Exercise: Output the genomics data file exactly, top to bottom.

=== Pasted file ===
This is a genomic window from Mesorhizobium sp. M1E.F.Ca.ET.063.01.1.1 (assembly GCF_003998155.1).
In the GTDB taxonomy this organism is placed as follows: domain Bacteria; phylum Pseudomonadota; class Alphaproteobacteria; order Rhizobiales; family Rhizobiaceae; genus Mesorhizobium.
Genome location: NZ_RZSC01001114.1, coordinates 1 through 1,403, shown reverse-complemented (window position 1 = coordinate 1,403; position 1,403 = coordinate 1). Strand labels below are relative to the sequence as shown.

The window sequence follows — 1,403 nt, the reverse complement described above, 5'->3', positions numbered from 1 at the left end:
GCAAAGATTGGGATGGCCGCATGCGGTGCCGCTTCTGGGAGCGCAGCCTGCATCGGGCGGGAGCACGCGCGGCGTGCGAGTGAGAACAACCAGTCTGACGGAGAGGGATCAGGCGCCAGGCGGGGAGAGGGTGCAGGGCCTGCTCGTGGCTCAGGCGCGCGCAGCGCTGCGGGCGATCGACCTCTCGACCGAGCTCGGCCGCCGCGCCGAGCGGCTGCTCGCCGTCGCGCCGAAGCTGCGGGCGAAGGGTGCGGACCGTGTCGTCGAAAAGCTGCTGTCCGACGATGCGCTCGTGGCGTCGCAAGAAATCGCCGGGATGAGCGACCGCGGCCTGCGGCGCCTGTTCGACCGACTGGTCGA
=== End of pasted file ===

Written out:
This is a genomic window from Mesorhizobium sp. M1E.F.Ca.ET.063.01.1.1 (assembly GCF_003998155.1).
In the GTDB taxonomy this organism is placed as follows: domain Bacteria; phylum Pseudomonadota; class Alphaproteobacteria; order Rhizobiales; family Rhizobiaceae; genus Mesorhizobium.
Genome location: NZ_RZSC01001114.1, coordinates 1 through 1,403, shown reverse-complemented (window position 1 = coordinate 1,403; position 1,403 = coordinate 1). Strand labels below are relative to the sequence as shown.

The window sequence follows — 1,403 nt, the reverse complement described above, 5'->3', positions numbered from 1 at the left end:
GCAAAGATTGGGATGGCCGCATGCGGTGCCGCTTCTGGGAGCGCAGCCTGCATCGGGCGGGAGCACGCGCGGCGTGCGAGTGAGAACAACCAGTCTGACGGAGAGGGATCAGGCGCCAGGCGGGGAGAGGGTGCAGGGCCTGCTCGTGGCTCAGGCGCGCGCAGCGCTGCGGGCGATCGACCTCTCGACCGAGCTCGGCCGCCGCGCCGAGCGGCTGCTCGCCGTCGCGCCGAAGCTGCGGGCGAAGGGTGCGGACCGTGTCGTCGAAAAGCTGCTGTCCGACGATGCGCTCGTGGCGTCGCAAGAAATCGCCGGGATGAGCGACCGCGGCCTGCGGCGCCTGTTCGACCGACTGGTCGA